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Critical Care

Open Access

Dextran and hydroxyethyl starch do not interfere with fibrinogen measurement if Clauss method with mechanical clot detection is used

  • Jose Mateo1Email author,
  • Pilar Paniagua2,
  • Tobias Koller2,
  • Victoria Moral2 and
  • Jordi Fontcuberta1
Critical Care201115:441

Published: 12 September 2011


DextranFibrinogenHydroxyethylBall BearingClot Formation

In an updated European guideline for the management of bleeding following major trauma, published in a recent issue of Critical Care, Rossaint and colleagues [1] recommended that thrombelastometry instead of other laboratory methods be used to measure fibrinogen. The authors stated that the Clauss method [2] overestimates fibrinogen concentration when colloids are given. This claim is supported by studies of patients receiving colloids in which fibrinogen was measured by an automated Clauss assay performed on an ACL-300R coagulometer (Instrumentation Laboratory, Bedford, MA, USA), which detects clot formation photo-optically [3]. Automated coagulometers use different technologies to detect fibrin clot endpoints. Some coagulometers employ mechanical principles involving the movement of a metal hook or the clot impedance of a ball bearing in a magnetic field; others use photo-optical devices to measure changes in light transmission [2].

Recently, Adam and colleagues [4] analyzed plasma diluted with different proportions of saline or hydroxyethyl starch (HES). Fibrinogen concentration was over-estimated if the clotting time was measured photo-optically in samples diluted with HES. But fibrinogen measurements in analyzers that used mechanical clot detection endpoints were accurate. Fenger-Eriksen and colleagues [5] assessed the accuracy of fibrinogen measurements in different analyzers and different methods in plasma diluted in different proportions with saline, HES, and albumin. The authors found that the photo-optical measurement overestimated fibrinogen concentration but that mechanical detection did not. Thromboelastometry seems to be a rapid and accurate estimation of the level and function of fibrinogen but is not available in most centers. However, most laboratories can easily measure fibrinogen by the Clauss method using mechanical detection. We recommend that the European guidelines specifying the use of thrombo-elastometry over the Clauss method be revised and qualified accordingly.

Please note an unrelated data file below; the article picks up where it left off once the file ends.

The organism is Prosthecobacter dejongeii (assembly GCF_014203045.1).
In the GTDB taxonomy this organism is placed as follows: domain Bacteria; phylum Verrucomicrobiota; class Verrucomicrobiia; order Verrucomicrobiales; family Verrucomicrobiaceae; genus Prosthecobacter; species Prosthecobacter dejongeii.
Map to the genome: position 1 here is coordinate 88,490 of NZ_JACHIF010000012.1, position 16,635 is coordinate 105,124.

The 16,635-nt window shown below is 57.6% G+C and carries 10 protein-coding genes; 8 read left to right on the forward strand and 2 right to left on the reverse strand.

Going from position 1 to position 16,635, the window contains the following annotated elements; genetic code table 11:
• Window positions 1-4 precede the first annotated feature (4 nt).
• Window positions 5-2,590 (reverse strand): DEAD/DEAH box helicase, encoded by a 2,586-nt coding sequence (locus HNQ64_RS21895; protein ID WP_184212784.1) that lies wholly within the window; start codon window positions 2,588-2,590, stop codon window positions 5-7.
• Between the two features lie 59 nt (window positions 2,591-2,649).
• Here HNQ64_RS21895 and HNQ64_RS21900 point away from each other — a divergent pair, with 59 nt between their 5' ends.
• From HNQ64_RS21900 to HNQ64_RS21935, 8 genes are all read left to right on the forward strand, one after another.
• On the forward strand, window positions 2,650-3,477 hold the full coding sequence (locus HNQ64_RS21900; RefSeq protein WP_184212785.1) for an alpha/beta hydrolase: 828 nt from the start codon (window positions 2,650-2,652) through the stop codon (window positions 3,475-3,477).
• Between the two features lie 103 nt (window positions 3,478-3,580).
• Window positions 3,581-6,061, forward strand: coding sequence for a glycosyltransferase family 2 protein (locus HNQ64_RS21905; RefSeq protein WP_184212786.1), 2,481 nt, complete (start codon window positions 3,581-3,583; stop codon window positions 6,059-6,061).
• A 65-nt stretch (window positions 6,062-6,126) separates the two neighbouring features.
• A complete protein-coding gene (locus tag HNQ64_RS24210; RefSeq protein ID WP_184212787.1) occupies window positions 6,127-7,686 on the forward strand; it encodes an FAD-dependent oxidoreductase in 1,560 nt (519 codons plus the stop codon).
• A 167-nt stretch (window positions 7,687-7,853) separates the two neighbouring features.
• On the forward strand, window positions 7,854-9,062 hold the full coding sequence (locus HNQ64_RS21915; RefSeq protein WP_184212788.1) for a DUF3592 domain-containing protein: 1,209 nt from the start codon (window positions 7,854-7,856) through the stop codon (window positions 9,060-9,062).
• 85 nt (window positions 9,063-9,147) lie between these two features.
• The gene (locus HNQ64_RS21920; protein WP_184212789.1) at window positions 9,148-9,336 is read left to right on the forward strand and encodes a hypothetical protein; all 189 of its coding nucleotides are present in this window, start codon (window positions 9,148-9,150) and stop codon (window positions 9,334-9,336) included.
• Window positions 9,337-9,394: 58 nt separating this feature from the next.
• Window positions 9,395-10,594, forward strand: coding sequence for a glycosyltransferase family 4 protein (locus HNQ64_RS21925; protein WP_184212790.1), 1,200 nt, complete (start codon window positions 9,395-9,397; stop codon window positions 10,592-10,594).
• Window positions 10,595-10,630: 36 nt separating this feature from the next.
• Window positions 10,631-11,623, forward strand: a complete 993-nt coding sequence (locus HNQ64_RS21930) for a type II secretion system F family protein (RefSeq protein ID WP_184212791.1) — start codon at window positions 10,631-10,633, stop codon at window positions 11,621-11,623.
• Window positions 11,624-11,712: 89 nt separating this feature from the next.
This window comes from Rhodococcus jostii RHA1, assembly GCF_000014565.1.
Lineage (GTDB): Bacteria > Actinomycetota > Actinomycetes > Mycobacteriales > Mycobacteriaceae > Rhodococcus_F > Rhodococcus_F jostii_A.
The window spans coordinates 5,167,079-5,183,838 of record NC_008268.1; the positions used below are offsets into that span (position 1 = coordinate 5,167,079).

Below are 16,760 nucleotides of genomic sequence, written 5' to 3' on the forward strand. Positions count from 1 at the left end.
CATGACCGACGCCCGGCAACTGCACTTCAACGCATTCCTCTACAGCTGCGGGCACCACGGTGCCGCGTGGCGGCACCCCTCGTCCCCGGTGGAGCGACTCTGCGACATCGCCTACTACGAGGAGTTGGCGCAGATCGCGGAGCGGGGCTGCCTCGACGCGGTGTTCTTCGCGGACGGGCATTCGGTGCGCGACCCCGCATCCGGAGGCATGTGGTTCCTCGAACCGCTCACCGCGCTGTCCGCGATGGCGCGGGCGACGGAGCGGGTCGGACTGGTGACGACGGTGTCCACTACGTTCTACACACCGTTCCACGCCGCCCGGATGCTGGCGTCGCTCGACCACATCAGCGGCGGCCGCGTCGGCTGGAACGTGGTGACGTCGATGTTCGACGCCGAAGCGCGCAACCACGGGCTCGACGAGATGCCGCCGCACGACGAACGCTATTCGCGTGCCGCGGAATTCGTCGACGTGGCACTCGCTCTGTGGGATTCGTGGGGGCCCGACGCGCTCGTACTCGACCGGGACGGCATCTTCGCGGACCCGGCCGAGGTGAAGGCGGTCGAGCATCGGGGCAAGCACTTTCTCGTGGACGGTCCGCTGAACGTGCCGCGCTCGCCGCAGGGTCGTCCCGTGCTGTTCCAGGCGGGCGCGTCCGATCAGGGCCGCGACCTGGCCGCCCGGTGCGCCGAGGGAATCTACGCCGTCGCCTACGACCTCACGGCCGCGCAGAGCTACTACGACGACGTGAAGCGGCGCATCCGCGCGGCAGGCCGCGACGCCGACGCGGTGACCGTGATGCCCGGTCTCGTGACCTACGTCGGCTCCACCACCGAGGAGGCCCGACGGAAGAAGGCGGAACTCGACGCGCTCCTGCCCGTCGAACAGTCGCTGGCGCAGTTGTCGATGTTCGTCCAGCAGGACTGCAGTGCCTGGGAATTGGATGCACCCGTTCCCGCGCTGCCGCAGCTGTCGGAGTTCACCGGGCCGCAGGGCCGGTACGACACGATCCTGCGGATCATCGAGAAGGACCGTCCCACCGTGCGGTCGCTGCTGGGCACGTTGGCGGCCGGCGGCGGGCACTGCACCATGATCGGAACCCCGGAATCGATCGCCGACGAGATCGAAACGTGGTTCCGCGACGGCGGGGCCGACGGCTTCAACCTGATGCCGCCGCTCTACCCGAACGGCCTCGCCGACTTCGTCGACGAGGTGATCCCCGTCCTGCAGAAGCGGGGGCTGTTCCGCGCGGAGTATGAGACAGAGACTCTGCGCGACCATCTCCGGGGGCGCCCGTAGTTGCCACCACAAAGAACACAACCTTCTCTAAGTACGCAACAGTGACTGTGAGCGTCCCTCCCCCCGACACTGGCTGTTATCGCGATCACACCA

hydroxyethyl starch.


Authors’ Affiliations

Thrombosis and Hemostasis Unit, Hospital de la Santa Creu i Sant Pau, Barcelona, Spain
Anesthesiology Department, Hospital de la Santa Creu i Sant Pau, Barcelona, Spain


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